Smithsonian: On the Road to Tomorrow

 

You’re inspired. You learn. You are different than the day before.

David Skorton Secretary, Smithsonian Institution
Session

Smithsonian: On the Road to Tomorrow

Setup

David Skorton became the 13th secretary of the Smithsonian Institution on July 1, 2015. A board-certified cardiologist who previously served as president of Cornell University, Skorton entered the institution at a time of transition and renovation, with new museums like the National Museum of African American History and Culture slated to open soon and major overhauls on old favorites like the Castle and the National Air and Space Museum waiting on the near horizon. The Smithsonian is founded on what Skorton calls “the principle that education empowers a person, and therefore, a nation.” After a year on the job, he will discuss with David Rubenstein what lies ahead for the world’s largest museum and research complex.

The Smithsonian is mostly government funded, and it should stay that way
The Smithsonian is mostly government funded, and it should stay that way
Beyond just collecting and displaying, the Smithsonian is actively involved in research
How can the Smithsonian increase the diversity of its staff and visitors?
1.

The Smithsonian is mostly government funded, and it should stay that way

Jump to idea
21:19

Ever since an initial endowment by a private citizen in 1835 created what became the Smithsonian Institution, the financial and administrative stewardship of the Smithsonian has rested with Congress. According to David Skorton, the current Secretary of the Smithsonian Institution, that’s a model that’s both worthwhile and practical. It creates a cycle wherein private donors who add to Congress’ funding are reassured by government financial backing, who in turn signal to Congress that the Smithsonian is an entity genuinely valued by the public.

Approximately 70% of funds that the Smithsonian needs for day-to-day operations, research, and long-term maintenance comes from the federal government. The other 30% comes from private donors and ticket sales, and retail. Other projects require a different mix of funding — the National Museum of African American History and Culture $540 million dollar price tag was split close to evenly between the federal government and a private donation campaign.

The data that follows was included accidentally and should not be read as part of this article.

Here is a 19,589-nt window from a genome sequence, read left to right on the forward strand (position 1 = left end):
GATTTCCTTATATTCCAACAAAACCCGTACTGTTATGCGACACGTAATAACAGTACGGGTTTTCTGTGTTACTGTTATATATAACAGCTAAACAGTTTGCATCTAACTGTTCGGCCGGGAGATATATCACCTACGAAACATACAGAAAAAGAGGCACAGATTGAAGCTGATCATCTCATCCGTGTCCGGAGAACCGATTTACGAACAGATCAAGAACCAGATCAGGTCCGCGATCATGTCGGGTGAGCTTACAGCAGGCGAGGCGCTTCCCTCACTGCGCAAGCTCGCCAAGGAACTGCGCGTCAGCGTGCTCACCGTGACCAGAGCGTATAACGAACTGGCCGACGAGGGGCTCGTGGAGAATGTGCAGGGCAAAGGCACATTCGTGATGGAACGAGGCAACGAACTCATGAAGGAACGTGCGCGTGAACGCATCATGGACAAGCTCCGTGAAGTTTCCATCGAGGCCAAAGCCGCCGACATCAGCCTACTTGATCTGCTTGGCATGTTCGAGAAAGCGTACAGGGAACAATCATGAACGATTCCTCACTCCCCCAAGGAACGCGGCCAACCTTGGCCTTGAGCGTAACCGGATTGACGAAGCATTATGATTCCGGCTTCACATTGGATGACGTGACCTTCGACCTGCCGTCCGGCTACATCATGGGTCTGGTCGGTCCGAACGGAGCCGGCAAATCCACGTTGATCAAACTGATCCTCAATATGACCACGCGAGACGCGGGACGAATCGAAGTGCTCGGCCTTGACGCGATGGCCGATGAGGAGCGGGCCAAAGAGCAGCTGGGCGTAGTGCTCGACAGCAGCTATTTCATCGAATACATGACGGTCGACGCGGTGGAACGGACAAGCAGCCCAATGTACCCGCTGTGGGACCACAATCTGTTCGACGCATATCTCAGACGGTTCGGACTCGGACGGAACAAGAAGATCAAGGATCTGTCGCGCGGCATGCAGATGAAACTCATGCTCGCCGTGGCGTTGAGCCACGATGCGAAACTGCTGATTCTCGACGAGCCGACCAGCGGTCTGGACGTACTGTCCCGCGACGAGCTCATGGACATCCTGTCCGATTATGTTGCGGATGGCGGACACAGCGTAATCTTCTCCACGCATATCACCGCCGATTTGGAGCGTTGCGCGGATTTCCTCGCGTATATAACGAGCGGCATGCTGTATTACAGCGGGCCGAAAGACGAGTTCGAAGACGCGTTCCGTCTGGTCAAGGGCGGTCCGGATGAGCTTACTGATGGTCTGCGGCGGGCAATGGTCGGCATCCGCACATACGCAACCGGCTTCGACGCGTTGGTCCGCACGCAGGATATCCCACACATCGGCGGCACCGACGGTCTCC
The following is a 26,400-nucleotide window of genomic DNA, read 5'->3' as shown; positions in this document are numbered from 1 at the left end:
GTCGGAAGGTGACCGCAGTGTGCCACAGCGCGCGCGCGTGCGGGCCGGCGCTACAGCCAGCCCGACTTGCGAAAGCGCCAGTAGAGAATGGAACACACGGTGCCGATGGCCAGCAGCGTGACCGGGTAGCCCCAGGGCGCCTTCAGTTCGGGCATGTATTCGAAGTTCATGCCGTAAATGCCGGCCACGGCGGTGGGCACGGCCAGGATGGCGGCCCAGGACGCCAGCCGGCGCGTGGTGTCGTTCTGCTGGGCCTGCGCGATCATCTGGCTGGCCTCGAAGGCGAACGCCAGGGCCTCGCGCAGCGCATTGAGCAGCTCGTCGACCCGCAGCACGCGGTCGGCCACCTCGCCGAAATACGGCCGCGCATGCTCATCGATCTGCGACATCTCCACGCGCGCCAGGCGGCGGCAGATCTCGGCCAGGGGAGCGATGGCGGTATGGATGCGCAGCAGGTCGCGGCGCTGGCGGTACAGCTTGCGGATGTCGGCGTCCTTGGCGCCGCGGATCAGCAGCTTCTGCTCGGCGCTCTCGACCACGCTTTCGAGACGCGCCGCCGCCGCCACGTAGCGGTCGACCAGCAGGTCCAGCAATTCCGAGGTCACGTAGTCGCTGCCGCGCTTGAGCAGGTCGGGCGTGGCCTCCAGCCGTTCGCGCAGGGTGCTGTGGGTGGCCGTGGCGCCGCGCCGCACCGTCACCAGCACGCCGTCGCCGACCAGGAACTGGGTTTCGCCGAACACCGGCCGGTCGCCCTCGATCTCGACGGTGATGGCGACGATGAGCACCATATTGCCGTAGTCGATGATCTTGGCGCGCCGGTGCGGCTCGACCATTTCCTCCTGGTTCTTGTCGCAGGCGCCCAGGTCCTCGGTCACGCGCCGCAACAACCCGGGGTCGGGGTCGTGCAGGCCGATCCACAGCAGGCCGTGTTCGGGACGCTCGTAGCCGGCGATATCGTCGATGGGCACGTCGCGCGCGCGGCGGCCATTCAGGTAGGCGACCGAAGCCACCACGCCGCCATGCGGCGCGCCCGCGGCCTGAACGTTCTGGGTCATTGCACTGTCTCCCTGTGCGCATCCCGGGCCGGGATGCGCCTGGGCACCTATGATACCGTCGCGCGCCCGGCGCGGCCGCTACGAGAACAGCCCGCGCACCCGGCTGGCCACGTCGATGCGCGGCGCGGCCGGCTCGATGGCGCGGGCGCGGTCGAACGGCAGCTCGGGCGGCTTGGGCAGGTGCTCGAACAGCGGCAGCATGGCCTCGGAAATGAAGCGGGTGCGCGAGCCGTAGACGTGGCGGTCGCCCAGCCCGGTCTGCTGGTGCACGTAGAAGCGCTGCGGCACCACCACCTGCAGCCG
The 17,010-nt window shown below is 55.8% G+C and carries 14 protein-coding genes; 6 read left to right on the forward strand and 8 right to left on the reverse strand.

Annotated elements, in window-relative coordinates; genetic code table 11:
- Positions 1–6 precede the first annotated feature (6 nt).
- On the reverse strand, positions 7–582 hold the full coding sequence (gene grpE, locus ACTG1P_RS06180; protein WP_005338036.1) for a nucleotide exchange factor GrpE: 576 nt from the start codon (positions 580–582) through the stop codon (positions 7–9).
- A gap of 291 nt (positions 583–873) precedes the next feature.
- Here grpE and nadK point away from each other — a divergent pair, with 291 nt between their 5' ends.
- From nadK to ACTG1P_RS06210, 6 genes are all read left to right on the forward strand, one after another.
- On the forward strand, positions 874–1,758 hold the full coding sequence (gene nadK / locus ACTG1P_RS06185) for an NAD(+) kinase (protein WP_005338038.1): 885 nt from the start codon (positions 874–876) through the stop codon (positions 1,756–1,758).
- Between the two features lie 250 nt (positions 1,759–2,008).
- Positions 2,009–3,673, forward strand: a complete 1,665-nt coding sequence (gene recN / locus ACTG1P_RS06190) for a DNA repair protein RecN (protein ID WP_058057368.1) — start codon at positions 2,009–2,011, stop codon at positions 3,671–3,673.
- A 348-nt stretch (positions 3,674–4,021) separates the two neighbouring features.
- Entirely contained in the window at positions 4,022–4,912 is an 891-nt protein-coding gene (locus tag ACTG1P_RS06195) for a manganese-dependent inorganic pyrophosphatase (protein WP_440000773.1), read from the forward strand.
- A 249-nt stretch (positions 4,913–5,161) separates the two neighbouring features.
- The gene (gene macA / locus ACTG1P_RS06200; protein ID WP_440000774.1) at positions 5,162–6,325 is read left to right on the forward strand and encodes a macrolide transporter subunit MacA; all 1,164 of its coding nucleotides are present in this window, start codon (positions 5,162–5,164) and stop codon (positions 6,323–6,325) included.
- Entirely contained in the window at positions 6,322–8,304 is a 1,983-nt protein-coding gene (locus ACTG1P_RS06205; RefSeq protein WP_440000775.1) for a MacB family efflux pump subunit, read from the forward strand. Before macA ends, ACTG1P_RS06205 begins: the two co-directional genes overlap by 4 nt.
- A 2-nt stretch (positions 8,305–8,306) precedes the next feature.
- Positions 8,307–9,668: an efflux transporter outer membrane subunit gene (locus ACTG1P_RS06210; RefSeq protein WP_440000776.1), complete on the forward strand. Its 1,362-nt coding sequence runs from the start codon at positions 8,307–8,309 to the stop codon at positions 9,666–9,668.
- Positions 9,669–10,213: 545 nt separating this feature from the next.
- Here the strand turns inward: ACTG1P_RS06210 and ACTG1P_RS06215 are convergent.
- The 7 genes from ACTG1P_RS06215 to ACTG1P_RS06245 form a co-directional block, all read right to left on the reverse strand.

2.

Beyond just collecting and displaying, the Smithsonian is actively involved in research

Jump to idea
27:50

James Smithson, the founding donor of the Smithsonian Institution, believed in creating an institution for “the increase and diffusion of knowledge among men.” The Smithsonian takes that mission seriously to this day. Listen to David Skorton talk about why he and his colleagues think their involvement in research is invaluable:

27425717804 7952564f59 O
Why the Smithsonian's research is invaluable

3.

How can the Smithsonian increase the diversity of its staff and visitors?

Jump to idea
46:12

While the Smithsonian has made a concerted effort to diversify both who comes to work at the Smithsonian and who comes to visit, Skorton says there’s still work to be done. Listen to how he responds to an audience question about diversity at the Smithsonian:

27425682414 E7b0d40447 O
How can the Smithsonian increase the diversity of its staff and visitors?

Learn More

Additional Information

Explore More

USA

636 ideas
Sorry, we couldn't find any results
Clear filters
Smithsonian: On the Road to Tomorrow

Thank you for signing up!

Please provide a valid email address.

Please provide a valid email address.
Newsletter
Newsletter
Sign up to our newsletter
for the latest festival updates.